India's top bankers had gathered in Pune to discuss long-pending reforms vital to improving the health of the public sector banks. Besides the Prime Minister, Finance Minister Arun Jaitley and RBI governor Raghuram Rajan also attended the two-day bankers retreat which ended on Saturday.
Top officials of India's public sector banks have recommended the formation of a "bank bureau" to oversee the appointments to bank boards, human resource policies and capital requirements, said Gauri Shankar, executive director of Punjab National Bank and who attended the bankers retreat. This could be the first step in the Narendra Modi government's plans to reform the banking sector.
"Banking reforms are there in the minds of the government and the regulator and things are going on the proper direction," Mr Shankar said.
The first step towards banking reforms could be the strengthening and empowering of bank boards, he said.
The bank bureau could act as a guide to the public sector banks and could be a prelude to the setting up of a bank investment committee, which may help the government reduce its stake in public sector banks below 51 per cent, said Mr Shankar. The government's ownership in public sector banks could get transferred to the proposed bank investment committee. Mr Shankar of Punjab National Bank expects the formation of bank investment committee to happen in around 18 months.
The lenders have suggested reducing government's holding in state-run banks to below 51 per cent. This will free banks of restrictions that come with majority government ownership and also help in public sector banks raise additional capital at a time when the government by itself can pump limited capital into public sector banks due to the fiscal constraints. These banks require equity capital of Rs 2.4 lakh crore by 2018 to meet Basel III norms.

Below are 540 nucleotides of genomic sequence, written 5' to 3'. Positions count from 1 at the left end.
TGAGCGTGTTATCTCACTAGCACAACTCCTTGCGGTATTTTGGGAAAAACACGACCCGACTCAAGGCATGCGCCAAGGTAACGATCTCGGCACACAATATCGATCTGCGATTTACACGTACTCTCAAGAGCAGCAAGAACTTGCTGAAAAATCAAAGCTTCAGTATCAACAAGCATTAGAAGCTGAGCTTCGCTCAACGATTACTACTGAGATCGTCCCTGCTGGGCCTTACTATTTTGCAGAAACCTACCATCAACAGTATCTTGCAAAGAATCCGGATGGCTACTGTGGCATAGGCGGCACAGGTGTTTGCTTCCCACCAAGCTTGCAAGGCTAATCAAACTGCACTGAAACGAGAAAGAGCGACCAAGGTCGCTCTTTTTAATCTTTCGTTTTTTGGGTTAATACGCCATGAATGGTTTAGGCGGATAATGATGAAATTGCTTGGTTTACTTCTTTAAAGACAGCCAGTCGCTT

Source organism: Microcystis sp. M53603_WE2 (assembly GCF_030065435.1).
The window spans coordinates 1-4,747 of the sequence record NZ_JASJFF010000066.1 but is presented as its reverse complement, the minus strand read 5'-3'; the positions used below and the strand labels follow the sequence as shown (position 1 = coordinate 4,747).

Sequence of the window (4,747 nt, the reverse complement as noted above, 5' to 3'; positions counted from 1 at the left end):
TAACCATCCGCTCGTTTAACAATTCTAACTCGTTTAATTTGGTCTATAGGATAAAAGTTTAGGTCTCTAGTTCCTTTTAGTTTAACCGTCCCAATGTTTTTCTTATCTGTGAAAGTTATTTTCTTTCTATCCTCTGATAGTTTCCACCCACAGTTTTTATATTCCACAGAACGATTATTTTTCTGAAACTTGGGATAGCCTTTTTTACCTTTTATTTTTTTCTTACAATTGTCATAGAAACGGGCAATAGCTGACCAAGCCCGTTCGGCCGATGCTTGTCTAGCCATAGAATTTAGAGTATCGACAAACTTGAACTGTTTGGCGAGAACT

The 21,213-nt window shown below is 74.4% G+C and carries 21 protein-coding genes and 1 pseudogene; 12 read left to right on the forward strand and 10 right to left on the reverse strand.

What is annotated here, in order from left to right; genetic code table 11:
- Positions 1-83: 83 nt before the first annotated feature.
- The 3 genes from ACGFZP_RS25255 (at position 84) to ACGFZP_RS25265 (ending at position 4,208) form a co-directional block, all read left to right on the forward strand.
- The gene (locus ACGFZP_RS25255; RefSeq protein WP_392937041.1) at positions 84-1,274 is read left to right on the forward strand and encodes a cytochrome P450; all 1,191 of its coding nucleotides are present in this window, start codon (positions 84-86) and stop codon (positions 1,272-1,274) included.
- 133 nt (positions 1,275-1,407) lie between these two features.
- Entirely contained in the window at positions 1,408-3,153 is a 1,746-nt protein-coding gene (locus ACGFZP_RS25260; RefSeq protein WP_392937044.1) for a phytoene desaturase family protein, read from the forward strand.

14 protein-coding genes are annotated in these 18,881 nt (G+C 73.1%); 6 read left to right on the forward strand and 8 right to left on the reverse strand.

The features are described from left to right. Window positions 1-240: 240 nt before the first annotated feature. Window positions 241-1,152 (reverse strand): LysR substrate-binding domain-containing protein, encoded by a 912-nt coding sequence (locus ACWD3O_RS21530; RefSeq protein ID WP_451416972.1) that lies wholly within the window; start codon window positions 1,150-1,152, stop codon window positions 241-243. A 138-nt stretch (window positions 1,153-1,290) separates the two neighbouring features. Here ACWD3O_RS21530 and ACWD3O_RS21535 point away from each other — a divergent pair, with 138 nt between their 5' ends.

In comments made during the course of the conclave, the Prime Minister also acknowledged the need to provide greater autonomy to state-owned banks. "The Prime Minister said banks would be run professionally, and there would be no interference," said a release issued by the Press Information Bureau on Saturday. Prime Minister Narendra Modi's government last year approved a plan to pare the government's stake in state lenders to up to 52 per cent to help them meet their capital needs.
The bankers also sought leeway in recruitment decisions, particularly in campus recruitment. Stressing on the need for public sector banks to recruit young talent, train, and retain them, RBI chief Raghuram Rajan at the bankers meet said, "The government needs to have a relook at the campus recruitment which at present is banned because of a Supreme Court ruling."
In certain areas like human resources and risk management "we need experts from the market and at the same time we should be allowed to recruit from campuses," Mr Shankar of Punjab National Bank said.
Talent from Private Sector
The government is considering steps to change the compensation structure of chiefs of public sector banks to attract top talent from the private sector, sources told NDTV. The government may look at experts from the private sector for chairpersons in Bank of Baroda, Punjab National Bank and Canara Bank, sources said.